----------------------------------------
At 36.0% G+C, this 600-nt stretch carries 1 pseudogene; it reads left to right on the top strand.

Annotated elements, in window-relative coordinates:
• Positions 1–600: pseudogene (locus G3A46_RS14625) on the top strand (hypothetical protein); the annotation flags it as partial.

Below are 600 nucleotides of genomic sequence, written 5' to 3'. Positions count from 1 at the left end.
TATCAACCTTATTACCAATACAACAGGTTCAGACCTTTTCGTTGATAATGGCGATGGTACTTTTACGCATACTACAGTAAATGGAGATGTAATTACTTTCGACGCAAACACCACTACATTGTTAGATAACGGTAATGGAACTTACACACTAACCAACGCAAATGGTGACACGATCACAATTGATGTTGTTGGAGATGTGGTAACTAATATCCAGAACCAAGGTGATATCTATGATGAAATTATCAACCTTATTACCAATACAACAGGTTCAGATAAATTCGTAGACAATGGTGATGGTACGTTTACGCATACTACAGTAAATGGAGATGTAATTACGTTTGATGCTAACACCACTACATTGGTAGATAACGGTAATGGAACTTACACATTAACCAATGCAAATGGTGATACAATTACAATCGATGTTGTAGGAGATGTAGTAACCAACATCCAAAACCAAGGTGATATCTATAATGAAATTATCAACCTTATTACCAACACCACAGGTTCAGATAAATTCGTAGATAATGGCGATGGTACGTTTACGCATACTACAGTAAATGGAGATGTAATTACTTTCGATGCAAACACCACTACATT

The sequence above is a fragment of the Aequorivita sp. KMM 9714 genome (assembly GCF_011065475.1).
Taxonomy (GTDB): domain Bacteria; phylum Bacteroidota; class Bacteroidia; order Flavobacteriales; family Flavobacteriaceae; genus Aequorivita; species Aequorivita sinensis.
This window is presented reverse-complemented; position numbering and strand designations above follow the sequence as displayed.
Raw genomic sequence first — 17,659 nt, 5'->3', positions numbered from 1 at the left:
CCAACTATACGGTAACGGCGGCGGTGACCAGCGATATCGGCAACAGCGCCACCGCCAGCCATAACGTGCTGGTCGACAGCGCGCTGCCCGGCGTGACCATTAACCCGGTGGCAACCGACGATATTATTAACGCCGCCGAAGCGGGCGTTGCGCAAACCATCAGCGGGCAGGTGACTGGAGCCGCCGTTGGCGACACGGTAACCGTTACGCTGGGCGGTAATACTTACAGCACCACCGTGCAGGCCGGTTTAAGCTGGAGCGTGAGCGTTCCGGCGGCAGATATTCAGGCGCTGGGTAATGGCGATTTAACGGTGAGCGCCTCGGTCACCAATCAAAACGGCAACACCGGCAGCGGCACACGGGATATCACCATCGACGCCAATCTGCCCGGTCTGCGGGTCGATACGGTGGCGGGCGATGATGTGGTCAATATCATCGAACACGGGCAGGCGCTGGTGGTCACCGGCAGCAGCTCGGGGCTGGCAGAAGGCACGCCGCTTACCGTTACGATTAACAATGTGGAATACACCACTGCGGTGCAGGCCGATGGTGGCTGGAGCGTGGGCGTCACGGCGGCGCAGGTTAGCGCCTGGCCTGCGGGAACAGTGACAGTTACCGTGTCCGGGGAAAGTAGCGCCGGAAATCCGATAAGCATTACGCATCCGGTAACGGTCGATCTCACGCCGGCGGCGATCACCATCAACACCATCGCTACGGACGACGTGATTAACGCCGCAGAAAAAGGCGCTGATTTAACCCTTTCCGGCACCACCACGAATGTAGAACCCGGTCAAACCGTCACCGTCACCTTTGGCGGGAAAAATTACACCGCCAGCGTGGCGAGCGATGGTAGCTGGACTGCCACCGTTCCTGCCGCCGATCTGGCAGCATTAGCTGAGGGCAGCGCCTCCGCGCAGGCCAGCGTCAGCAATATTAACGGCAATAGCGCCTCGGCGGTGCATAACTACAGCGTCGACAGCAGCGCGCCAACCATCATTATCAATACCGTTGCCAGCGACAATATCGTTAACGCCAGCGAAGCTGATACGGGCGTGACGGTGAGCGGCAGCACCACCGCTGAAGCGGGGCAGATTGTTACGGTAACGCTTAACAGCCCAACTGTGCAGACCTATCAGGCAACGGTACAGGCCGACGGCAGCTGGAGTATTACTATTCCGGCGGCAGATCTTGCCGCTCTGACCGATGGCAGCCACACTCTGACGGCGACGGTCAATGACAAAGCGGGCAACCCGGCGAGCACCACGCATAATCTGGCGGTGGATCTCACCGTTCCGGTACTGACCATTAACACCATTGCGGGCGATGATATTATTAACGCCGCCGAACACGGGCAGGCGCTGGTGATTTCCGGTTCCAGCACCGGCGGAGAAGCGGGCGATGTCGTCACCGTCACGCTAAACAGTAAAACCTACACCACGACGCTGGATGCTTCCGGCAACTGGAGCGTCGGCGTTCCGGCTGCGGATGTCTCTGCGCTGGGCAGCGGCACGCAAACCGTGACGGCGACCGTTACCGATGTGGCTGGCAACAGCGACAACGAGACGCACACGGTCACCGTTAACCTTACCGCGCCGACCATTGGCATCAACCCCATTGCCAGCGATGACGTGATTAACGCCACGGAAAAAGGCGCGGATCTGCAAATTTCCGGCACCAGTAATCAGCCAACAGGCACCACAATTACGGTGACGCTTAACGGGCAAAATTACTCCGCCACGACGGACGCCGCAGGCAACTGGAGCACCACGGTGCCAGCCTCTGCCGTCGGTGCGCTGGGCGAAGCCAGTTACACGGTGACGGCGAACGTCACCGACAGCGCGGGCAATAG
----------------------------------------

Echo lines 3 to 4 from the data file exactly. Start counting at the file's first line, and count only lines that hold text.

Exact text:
• Positions 1–600: pseudogene (locus G3A46_RS14625) on the top strand (hypothetical protein); the annotation flags it as partial.

Below are 600 nucleotides of genomic sequence, written 5' to 3'. Positions count from 1 at the left end.